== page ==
juan-gonzalez

If Latin America had not been pillaged by the U.S. capital since its independence, millions of desperate workers would not now be coming here in such numbers to reclaim a share of that wealth; and if the United States is today the world’s richest nation, it is in part because of the sweat and blood of the copper workers of Chile, the tin miners of Bolivia, the fruit pickers of Guatemala and Honduras, the cane cutters of Cuba, the oil workers of Venezuela and Mexico, the pharmaceutical workers of Puerto Rico, the ranch hands of Costa Rica and Argentina, the West Indians who died building the Panama Canal, and the Panamanians who maintained it.
—  Juan Gonzalez - Harvest of Empire: A History of Latinos in America
If Latin America had not been pillaged by U.S. capital since its independence, millions of desperate workers would not now be coming here in such numbers to reclaim a share of that wealth; and if the United States is today the world’s richest nation, it is in part because of the sweat and blood of the copper workers of Chile, the tin miners of Bolivia, the fruit pickers of Guatemala and Honduras, the cane cutters of Cuba, the oil workers of Venezuela and Mexico, the pharmaceutical workers of Puerto Rico, the ranch hands of Costa Rica and Argentina, the West Indians who died building the Panama Canal, and the Panamanians who maintained it.
—  Juan Gonzalez, Introduction to Harvest of Empire
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Wildfires ravage central, south Chile

Fires have been raging in central and southern Chile, fanned by strong winds, hot temperatures and a prolonged drought. Emergency services have battled the flames nonstop for days with thousands of firefighters on the ground and helicopters and airplanes in the air. The forest fires have displaced thousands, killed people and destroyed entire villages. The multiple blazes have ravaged 680,000 acres (273,000 hectares) in just over a week. (AP/Getty)

Photos: (from top) REUTERS/Juan Gonzalez (3), AP Photo/Esteban Felix (3)

See more images of wildfires in Chile on Yahoo News

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David Villa’s former club and international teammates send him messages congratulating him on his MLS MVP award.

Venezuela Mayhem Right Now

NOTE: IF YOU SUPPORT THE CUBAN/VENEZUELA REGIME SKIP BY AND GO MAKE A LINE TO BUY MILK. I DO NOT NEED YOUR SORRY COMMENTS.

Things are not good in Venezuela right now. People are on the streets. Students, workers and citizens worried about the Cuban invasion march in more than 9 states. The police at this moment watch the TUPAMAROS, which is a Government backed thugs, shot and kidnap people protesting against Nicolas Maduro regime. All the newspapers are censored and the TV is afraid to report on any of the protest. Check Twitter and search #lasalida or #TUPAMAROS and you can see the mess in Venezuela.

My profile image is in support of those people back in my country protesting on the streets.

(vía Juan Gonzalez)

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At a time of heated and divisive debate over immigration, the new feature-length documentary, “Harvest of Empire,” examines the direct connection between the long history of U.S. intervention in Latin America and the immigration crisis we face today. Based on the groundbreaking book by award-winning journalist and Democracy Now! co-host Juan González, “Harvest of Empire” takes an unflinching look at the role that U.S. economic and military interests played in triggering an unprecedented wave of migration that is transforming our nation’s cultural and economic landscape. González is a columnist at the New York Daily News and author of three other books, including “News for All the People: The Epic Story of Race and the American Media.” We’re also joined by the film’s co-director, Eduardo López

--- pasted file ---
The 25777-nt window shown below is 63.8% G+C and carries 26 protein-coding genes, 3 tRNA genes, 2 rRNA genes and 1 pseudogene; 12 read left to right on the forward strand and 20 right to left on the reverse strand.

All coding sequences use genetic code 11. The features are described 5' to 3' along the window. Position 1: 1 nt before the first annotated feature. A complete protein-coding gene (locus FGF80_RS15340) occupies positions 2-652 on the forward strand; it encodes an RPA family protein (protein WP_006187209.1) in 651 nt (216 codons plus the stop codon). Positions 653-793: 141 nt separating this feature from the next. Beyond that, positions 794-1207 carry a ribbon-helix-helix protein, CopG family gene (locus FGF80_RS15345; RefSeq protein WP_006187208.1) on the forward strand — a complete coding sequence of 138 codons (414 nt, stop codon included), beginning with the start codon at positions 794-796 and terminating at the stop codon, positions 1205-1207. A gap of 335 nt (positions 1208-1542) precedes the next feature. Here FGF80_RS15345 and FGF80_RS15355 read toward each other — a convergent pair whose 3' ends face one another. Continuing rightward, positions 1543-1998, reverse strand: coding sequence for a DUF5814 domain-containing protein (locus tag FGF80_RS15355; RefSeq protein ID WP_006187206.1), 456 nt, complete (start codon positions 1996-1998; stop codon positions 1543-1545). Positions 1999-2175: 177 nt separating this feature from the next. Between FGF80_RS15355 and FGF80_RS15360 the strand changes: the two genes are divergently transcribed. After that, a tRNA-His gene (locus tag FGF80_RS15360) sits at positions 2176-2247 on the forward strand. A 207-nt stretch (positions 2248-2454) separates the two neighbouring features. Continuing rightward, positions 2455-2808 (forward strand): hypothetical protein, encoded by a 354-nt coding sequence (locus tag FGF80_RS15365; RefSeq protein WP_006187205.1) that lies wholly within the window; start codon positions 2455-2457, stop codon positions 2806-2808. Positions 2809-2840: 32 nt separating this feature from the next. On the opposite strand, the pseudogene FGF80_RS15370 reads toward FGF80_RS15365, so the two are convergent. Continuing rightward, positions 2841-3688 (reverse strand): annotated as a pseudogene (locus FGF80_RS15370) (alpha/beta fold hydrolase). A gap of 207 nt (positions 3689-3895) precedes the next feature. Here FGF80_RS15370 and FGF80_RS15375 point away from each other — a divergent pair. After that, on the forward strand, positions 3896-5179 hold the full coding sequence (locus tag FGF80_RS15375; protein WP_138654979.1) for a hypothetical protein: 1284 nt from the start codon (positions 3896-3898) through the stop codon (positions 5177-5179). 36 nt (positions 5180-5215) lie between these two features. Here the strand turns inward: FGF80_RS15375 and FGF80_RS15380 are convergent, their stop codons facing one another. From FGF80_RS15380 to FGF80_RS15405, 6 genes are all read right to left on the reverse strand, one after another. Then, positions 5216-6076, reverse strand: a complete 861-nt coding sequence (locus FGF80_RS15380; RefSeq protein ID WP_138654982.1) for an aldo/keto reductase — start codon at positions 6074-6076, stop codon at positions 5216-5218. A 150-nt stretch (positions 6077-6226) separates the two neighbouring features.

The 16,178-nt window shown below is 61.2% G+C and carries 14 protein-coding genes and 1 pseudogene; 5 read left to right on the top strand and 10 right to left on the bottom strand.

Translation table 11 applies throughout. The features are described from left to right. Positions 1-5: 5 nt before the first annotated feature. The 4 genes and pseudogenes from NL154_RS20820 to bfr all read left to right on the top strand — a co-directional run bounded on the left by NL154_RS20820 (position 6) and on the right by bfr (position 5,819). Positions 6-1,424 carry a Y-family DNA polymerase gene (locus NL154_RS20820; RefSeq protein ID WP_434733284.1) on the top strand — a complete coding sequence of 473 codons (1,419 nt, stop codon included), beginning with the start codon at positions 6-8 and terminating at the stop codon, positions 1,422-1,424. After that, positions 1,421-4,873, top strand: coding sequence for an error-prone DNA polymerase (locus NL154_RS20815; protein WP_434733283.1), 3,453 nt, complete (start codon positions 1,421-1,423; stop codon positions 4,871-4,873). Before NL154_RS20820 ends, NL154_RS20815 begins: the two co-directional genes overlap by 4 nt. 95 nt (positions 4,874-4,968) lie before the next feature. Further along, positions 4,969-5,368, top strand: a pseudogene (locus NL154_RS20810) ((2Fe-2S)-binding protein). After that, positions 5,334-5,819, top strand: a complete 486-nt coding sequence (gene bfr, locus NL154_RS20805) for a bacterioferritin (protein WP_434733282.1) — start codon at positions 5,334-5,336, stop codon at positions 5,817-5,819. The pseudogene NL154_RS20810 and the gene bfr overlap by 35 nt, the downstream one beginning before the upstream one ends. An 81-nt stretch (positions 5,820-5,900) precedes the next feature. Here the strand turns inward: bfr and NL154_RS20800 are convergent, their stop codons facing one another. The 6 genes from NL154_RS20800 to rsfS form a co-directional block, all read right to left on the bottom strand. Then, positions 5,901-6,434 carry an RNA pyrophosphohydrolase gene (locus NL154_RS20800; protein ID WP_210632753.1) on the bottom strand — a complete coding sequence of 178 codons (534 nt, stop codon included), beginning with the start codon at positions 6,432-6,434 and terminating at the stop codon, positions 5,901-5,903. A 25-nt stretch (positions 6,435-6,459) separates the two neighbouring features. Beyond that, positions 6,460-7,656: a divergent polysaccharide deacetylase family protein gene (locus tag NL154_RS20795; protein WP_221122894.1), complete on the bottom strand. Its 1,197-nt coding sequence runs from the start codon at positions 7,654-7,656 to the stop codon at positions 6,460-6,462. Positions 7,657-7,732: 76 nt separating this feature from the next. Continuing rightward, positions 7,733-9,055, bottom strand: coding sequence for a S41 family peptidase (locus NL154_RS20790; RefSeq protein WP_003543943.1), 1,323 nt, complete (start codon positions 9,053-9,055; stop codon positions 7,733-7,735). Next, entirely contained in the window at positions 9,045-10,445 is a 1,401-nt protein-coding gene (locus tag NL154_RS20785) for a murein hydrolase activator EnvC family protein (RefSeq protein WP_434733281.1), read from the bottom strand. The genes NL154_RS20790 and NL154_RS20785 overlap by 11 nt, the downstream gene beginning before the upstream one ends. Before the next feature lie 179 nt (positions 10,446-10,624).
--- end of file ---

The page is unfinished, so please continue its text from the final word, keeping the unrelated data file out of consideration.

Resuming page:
The four most populous states– California, New York, Texas, and Florida–contain more than 60 percent of the nation’s Latinos. In both California and Texas, one of every four residents is Latino.
This demographic shift is so massive it is transforming the ethnic composition of the country and challenging key aspects of its accepted national identity, language, culture, and official history, a seismic social change that caught the power structures and institutions of U.S. society unprepared. Instead of seeking to address the causes of that change, those institutions attempted in the 1990s simply to repress and reverse it.
Not too long ago, Latin American was thought of as an exotic and beckoning backyard for U.S. power and influence, a series of nondescript banana republics and semicivilized nations were Americans often ventured for adventure or for vacations or to accumulate cheap land or make huge fortunes. The region’s hapless government became perpetual prey to the intrigues of competing circles of U.S. bankers and investors and to the gunboat diplomacy of U.S. presidents. But now Latino migrants, the product of those old inequities have invaded the North American garden, kitchen, and living room. We are overflowing its schools, even its jails.
That mushrooming presence has sparked enormous insecurity among citizens of European descent, a disturbing number of whom started to believe in the 1990s that the country was under attack by modern-day Huns, hordes of Spanish-speaking “barbarians at the gate.” They saw images of Mexican street gangs in Los Angelges and Phoenix, Puerto Rican unmarried mothers on welfare in New York and Boston, Colombian drug dealers in Miami, or illegal Central American laborers in Houston and San Francisco. These immigrants, they were told in countless news and were disproportionately swelling the ranks of the country’s poor.

(to be continued…)

—  Harvest of Empire.  Juan Gonzalez